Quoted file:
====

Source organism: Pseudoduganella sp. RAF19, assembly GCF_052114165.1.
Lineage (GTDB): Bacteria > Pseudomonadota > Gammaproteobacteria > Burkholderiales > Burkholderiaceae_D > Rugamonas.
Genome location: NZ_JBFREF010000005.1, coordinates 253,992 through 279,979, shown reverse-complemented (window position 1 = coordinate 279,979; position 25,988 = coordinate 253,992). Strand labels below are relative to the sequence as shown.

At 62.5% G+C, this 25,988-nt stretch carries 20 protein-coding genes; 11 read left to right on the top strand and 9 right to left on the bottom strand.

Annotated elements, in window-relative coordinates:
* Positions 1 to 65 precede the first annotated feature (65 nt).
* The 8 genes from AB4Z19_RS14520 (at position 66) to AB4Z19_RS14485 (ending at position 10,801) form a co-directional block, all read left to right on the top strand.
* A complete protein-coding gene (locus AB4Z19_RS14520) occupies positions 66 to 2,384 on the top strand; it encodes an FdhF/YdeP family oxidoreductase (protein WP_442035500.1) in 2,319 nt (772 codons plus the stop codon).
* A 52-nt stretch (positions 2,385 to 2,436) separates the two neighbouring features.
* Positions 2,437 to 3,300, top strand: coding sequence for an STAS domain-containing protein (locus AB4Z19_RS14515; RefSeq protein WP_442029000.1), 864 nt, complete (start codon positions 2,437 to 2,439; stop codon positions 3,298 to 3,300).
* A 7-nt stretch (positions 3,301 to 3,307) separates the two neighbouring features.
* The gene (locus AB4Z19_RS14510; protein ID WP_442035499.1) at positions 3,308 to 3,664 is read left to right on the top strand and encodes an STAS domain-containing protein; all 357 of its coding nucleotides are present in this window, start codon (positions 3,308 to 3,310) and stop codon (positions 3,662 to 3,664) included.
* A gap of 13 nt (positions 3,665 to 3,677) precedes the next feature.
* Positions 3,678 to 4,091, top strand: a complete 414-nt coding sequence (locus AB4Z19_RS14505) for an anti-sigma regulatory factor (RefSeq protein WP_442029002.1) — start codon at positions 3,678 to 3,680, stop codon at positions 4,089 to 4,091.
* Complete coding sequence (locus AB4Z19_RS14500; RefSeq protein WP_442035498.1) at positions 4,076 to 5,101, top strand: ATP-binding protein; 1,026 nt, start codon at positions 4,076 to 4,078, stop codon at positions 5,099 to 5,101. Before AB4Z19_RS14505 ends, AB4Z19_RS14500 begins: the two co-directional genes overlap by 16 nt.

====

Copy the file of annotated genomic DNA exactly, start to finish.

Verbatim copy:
Source organism: Pseudoduganella sp. RAF19, assembly GCF_052114165.1.
Lineage (GTDB): Bacteria > Pseudomonadota > Gammaproteobacteria > Burkholderiales > Burkholderiaceae_D > Rugamonas.
Genome location: NZ_JBFREF010000005.1, coordinates 253,992 through 279,979, shown reverse-complemented (window position 1 = coordinate 279,979; position 25,988 = coordinate 253,992). Strand labels below are relative to the sequence as shown.

At 62.5% G+C, this 25,988-nt stretch carries 20 protein-coding genes; 11 read left to right on the top strand and 9 right to left on the bottom strand.

Annotated elements, in window-relative coordinates:
* Positions 1 to 65 precede the first annotated feature (65 nt).
* The 8 genes from AB4Z19_RS14520 (at position 66) to AB4Z19_RS14485 (ending at position 10,801) form a co-directional block, all read left to right on the top strand.
* A complete protein-coding gene (locus AB4Z19_RS14520) occupies positions 66 to 2,384 on the top strand; it encodes an FdhF/YdeP family oxidoreductase (protein WP_442035500.1) in 2,319 nt (772 codons plus the stop codon).
* A 52-nt stretch (positions 2,385 to 2,436) separates the two neighbouring features.
* Positions 2,437 to 3,300, top strand: coding sequence for an STAS domain-containing protein (locus AB4Z19_RS14515; RefSeq protein WP_442029000.1), 864 nt, complete (start codon positions 2,437 to 2,439; stop codon positions 3,298 to 3,300).
* A 7-nt stretch (positions 3,301 to 3,307) separates the two neighbouring features.
* The gene (locus AB4Z19_RS14510; protein ID WP_442035499.1) at positions 3,308 to 3,664 is read left to right on the top strand and encodes an STAS domain-containing protein; all 357 of its coding nucleotides are present in this window, start codon (positions 3,308 to 3,310) and stop codon (positions 3,662 to 3,664) included.
* A gap of 13 nt (positions 3,665 to 3,677) precedes the next feature.
* Positions 3,678 to 4,091, top strand: a complete 414-nt coding sequence (locus AB4Z19_RS14505) for an anti-sigma regulatory factor (RefSeq protein WP_442029002.1) — start codon at positions 3,678 to 3,680, stop codon at positions 4,089 to 4,091.
* Complete coding sequence (locus AB4Z19_RS14500; RefSeq protein WP_442035498.1) at positions 4,076 to 5,101, top strand: ATP-binding protein; 1,026 nt, start codon at positions 4,076 to 4,078, stop codon at positions 5,099 to 5,101. Before AB4Z19_RS14505 ends, AB4Z19_RS14500 begins: the two co-directional genes overlap by 16 nt.